The Drive: It is a short drive from Split Rock Creek to Blue Mounds in Luverne, MN, but it is through some of the most idyllic farmland in the state. Do you ever look at something and just think, "That's America"? The patchwork quilt of corn and soybean fields draped over gently rolling hills is exactly what is meant by "amber waves of grain." Feel free to look around you as you drive because the road is so empty, no one will care if you swerve just a little bit for the noble purpose of cementing the image of American in your mind.
The Park: This is a destination park, one that would be worth planning an entire trip around. The vast expanses of restored and native prairie, a camping spot perched on the edge of a quartzite cliff or sheltered among giant rock outcroppings with the trickle of a hidden creek in the background, a panorama of the world's breadbasket at your feet, an endless night sky alight with stars, and of course Minnesota's only herd of wild bison. I love the forests and lakes and bluffs of the rest of Minnesota, but there is nothing that can compare to the wide open space of a prairie. This is the land of sod houses, deadly blizzards, vast bison herds, and a Prairie Home Companion. Laura Ingalls Wilder's House on Plum Creek is only a few miles away as are the Nebraska prairie's of Willa Cather. After setting up camp in my hike in cove, I headed out to the Mound and watched the sun set. The whole park is set up on a giant Sioux Quartzite (remember Sioux Quartzite from Pipestone?) rock formation called the Mound. The prairie is always beautiful there, but at sunset it was an inferno. Reds, yellows, and oranges danced around in the never ceasing wind. Silhouettes of silo's dotted the horizon and just visible at the far end of their territory were the bison - the lords of the prairie.
The Hike: At 6.2 miles, the Blue Mounds State Park Hiking Club hike is on the long side. I woke up before dawn in order to take in the sunrise on the hike. Although I was cold and groggy, it was worth it. The colors of the night before flowed around me again and the country below the Mound was shrouded in a light fog - just enough to highlight the curvature of the land. Like many Minnesota hiking club hikes, this one has two parts, both starting at the biking trailhead parking lot. The first is the reason you're there. It loops around the Mound, one side following the barbed wire fence of the bison enclosure and the other edging right up to the cliff. If you're there in the summer (which I was not), check out the nature center on the far side of the trail. And keep an eye out for prickly pear cacti (it's always fun to see cacti when it's cold enough to see your breath). The second part loops around the north side of the park, following the north ridge. I booked it through this section because it was clearly raining in the distance and I wanted to finish before I got soaked. Although less iconic than the first loop, you get a chance to see the diversity of the park. The trail ended by following the north side of the bison enclosure (the viewing platform on the way can double as a stargazing platform if you're sneaky at night).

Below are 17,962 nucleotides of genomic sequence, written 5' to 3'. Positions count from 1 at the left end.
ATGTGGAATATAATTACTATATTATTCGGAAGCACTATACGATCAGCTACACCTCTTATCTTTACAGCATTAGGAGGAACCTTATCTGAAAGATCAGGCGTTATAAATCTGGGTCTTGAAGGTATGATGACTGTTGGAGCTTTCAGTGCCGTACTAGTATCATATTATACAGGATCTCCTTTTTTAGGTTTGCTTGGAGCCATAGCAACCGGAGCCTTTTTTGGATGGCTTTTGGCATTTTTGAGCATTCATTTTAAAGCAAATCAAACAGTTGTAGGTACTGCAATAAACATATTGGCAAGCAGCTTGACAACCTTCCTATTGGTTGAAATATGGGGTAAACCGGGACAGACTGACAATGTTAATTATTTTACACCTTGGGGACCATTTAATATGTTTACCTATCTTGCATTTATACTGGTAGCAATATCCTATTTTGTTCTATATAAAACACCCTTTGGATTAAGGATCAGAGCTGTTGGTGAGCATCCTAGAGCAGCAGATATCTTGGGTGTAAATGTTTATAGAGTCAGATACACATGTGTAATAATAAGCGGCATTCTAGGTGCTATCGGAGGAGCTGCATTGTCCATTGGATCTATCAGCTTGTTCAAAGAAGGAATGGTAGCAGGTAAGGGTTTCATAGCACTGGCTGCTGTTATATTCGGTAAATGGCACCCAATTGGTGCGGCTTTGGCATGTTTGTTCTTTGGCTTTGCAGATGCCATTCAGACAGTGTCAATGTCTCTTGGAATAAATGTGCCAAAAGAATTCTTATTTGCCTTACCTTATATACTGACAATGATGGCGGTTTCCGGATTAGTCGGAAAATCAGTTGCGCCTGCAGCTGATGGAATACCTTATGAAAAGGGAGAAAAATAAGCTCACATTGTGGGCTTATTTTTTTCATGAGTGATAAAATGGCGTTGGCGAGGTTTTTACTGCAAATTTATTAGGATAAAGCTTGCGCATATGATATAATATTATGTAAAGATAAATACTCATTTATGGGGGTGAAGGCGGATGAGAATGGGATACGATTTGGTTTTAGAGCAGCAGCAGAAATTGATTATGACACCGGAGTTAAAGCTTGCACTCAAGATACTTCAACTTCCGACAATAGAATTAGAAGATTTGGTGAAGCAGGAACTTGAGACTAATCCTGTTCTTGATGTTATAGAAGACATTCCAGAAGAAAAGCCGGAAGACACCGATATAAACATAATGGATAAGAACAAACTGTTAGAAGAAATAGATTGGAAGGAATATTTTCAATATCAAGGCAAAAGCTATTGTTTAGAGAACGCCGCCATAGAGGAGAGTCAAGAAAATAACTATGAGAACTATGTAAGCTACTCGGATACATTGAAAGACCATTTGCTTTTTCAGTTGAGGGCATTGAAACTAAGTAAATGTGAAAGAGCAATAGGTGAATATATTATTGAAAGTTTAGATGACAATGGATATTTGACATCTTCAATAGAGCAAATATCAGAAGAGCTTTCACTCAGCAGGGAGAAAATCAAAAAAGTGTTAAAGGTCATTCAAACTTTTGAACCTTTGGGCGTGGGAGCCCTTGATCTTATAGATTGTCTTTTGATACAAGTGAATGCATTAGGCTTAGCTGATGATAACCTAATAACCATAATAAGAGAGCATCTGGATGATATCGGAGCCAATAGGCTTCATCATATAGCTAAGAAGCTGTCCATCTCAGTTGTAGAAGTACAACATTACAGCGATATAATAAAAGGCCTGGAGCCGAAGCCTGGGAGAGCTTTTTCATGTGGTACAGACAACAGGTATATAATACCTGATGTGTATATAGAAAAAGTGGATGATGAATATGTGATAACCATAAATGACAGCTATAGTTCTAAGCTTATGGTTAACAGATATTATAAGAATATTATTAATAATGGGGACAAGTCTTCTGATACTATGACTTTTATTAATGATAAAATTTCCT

Possibly the best state park I've hit on my hiking club quest, Blue Mounds is to the Minnesota prairie as Scenic State Park was to the north woods. Definitely put it on your "To Hike" list.
Cumulative Miles Hiked: 35
Cumulative Miles Driven: 933
Arbitrary Rating: 5/5